A senior U.S. official had to be pulled out of a White House meeting to hear the bad news: highly classified e-mail dealing with the composition of America's atomic weapons had illegally been sent via non-secured networks to members of the board of Los Alamos National Security, LLC (LANS), the company that manages America's nuclear lab in New Mexico. After it was discovered, the fact that the message had passed electronically from person to person without safeguards was quickly designated an "IMI-1" violation, the most serious breach of U.S. national security. LANS could face financial penalties if found responsible for the violation.
Upon learning of the Jan. 19, 2007, incident, government officials immediately ordered the seizure of computers that had sent or received the super-sensitive information. An inquiry was launched and a classified damage assessment completed last month. Weapons data does not appear to have fallen into enemy hands. But the extent to which classified nuclear secrets has remained on servers along various insecure Internet pathways remains an openand troublingquestion.
The incident is the latest embarrassment in a 10-year roll of highly publicized security lapses at the storied lab. The latest one to attract national attention occurred last fall, when New Mexico police stumbled on 1,500 highly classified nuclear weapons designs stashed in a trailer park near the lab along with paraphernalia to manufacture methamphetamine.
The January "IMI-1" incident could prove at least as embarrassing because it was connected with LANS board members, some of the very people responsible for fixing the security problems at Los Alamos that some critics have labeled the worst in the U.S. government. Until now the episode has remained a closely guarded secret. Since January Energy Secretary Samuel Bodman, whose department is responsible for Los Alamos, has given hours of testimony to Congress detailing security problems at the lab, without ever mentioning the January incident.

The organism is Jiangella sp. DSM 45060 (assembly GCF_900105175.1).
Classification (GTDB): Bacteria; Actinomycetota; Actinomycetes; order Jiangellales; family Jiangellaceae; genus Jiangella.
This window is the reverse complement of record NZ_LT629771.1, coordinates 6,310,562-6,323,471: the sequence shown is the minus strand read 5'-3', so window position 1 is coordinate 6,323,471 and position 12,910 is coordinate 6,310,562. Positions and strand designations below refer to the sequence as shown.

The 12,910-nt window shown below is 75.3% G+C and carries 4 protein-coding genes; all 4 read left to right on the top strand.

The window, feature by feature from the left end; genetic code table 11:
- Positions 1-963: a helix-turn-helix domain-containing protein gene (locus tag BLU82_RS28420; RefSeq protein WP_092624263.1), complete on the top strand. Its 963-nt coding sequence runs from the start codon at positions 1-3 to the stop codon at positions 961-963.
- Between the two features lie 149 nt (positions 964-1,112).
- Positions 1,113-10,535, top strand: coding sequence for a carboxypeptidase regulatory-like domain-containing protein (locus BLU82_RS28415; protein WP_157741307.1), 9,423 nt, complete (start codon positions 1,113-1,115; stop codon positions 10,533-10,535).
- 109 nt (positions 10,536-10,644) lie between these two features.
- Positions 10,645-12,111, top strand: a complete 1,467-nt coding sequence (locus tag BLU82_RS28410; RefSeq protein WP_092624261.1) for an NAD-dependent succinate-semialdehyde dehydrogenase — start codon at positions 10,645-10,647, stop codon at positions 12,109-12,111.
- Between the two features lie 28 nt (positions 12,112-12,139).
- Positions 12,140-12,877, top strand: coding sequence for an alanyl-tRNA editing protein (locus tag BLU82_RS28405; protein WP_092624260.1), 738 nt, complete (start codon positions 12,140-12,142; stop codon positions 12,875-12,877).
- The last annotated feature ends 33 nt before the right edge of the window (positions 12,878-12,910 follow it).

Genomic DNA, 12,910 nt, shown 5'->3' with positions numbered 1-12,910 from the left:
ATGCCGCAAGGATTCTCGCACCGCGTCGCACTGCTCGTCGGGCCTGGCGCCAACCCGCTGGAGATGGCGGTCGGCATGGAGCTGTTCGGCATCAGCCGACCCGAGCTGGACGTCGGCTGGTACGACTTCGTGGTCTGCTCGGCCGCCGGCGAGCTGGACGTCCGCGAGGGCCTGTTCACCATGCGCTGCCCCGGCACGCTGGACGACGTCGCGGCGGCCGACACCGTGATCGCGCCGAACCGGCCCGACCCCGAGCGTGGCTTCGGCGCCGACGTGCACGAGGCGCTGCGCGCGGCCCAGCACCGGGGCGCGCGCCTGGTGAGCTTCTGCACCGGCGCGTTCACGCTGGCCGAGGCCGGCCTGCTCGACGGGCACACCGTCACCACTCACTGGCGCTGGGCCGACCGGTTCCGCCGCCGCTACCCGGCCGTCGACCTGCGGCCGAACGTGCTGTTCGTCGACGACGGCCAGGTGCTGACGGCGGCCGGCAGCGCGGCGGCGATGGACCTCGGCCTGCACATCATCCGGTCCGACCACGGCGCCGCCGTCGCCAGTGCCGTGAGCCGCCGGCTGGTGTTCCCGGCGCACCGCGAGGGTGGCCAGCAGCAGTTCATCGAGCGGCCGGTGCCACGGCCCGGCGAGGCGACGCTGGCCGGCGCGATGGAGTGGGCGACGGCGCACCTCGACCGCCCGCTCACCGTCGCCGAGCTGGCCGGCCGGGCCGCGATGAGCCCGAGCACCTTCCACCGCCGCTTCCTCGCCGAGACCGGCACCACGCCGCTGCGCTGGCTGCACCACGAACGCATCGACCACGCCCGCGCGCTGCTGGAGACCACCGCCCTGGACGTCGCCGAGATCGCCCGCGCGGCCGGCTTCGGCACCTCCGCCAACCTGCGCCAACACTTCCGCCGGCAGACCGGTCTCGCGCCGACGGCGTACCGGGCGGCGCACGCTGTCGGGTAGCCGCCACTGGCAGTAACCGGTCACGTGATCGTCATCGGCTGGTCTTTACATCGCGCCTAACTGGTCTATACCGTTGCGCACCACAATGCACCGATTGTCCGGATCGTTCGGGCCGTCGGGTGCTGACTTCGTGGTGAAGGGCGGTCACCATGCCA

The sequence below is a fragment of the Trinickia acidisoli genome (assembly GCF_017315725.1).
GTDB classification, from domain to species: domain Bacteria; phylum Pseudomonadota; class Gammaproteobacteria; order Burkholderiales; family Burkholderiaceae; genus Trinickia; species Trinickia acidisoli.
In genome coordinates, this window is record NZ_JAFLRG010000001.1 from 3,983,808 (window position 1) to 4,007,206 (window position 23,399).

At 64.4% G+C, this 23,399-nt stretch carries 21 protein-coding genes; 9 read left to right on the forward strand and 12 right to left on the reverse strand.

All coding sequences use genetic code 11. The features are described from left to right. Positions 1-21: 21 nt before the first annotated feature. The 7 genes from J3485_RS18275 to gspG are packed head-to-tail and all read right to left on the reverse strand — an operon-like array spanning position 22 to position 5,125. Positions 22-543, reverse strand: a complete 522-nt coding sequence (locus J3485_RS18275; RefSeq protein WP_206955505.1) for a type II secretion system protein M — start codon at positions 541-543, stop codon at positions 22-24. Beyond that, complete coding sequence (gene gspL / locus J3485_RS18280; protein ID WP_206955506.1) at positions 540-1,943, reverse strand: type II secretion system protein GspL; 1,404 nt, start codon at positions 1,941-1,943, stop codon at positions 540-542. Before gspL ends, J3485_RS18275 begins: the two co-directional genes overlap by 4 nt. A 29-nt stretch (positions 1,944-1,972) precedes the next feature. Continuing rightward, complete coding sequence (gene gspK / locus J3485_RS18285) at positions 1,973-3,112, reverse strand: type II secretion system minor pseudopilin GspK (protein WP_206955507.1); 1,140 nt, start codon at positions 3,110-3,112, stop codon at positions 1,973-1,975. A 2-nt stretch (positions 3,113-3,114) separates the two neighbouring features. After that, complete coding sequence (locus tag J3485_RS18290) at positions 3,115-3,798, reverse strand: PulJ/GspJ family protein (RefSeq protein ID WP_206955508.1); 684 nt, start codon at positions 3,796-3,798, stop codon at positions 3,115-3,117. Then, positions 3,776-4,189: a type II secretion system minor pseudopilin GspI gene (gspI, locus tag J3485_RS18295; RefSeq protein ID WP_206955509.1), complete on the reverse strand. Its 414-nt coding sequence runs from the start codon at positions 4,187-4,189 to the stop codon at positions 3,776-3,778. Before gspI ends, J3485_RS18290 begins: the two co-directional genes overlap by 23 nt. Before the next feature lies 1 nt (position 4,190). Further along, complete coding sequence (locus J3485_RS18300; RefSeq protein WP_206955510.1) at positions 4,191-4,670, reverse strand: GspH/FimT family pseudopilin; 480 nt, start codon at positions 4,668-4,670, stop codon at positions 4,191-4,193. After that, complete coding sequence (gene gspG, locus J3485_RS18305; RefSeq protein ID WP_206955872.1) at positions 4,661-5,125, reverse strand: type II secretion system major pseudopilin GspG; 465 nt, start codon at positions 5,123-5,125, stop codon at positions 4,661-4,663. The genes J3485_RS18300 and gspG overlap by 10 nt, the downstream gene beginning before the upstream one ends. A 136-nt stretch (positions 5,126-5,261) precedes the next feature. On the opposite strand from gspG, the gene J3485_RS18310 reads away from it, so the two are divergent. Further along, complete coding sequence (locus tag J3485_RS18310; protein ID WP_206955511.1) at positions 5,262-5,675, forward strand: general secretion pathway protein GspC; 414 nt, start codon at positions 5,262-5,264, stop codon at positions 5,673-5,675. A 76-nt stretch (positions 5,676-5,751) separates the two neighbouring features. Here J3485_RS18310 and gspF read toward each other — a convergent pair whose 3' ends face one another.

But now, both John Dingell, chairman of the powerful House Energy and Commerce Committee, and Bart Stupak, chairman of the panel's oversight subcommittee, have indicated that they intend to raise pointed questions about the episode directly with Secretary Bodman. Dingell told TIME: "Despite multiple recent appearances before our Committee, many officials with specific knowledge of this security breach never informed us, and apparently presumed that taxpayers should be left in the dark."
Bodman, deputy Energy Secretary Clay Sell and other senior officials have all given testimony since Jan. 19 about the importance of security at Los Alamos, offering assurances that improvements would be made at the leaky lab. Referring to the reams of classified Los Alamos documents found in the New Mexico trailer park last year, Lab director Michael Anastasio told lawmakers, "My board finds [this incident] totally unacceptable... They're going to hold me accountable to fix this." Even as Anastasio spoke, some of the 11 members of the LANS board that manages Los Alamos were cooperating with an investigation of the undisclosed Jan. 19 security breach.
The sensitive weapons message originated on the laptop of Harold P. Smith, an LANS board consultant and former Pentagon atomic weapons adviser, who sent it to at least two other members of the board, sources told TIME. Those two then relayed the material to at least three additional LANS board members. Only then was the alarm sounded. After computers involved in the incident were seized, technical experts reportedly purged University of California servers that may have relayed the secret data. But it remained perplexingly unclear whether some of the highly classified weapons information might still be lurking on servers or along other Internet routes used in the transmissions.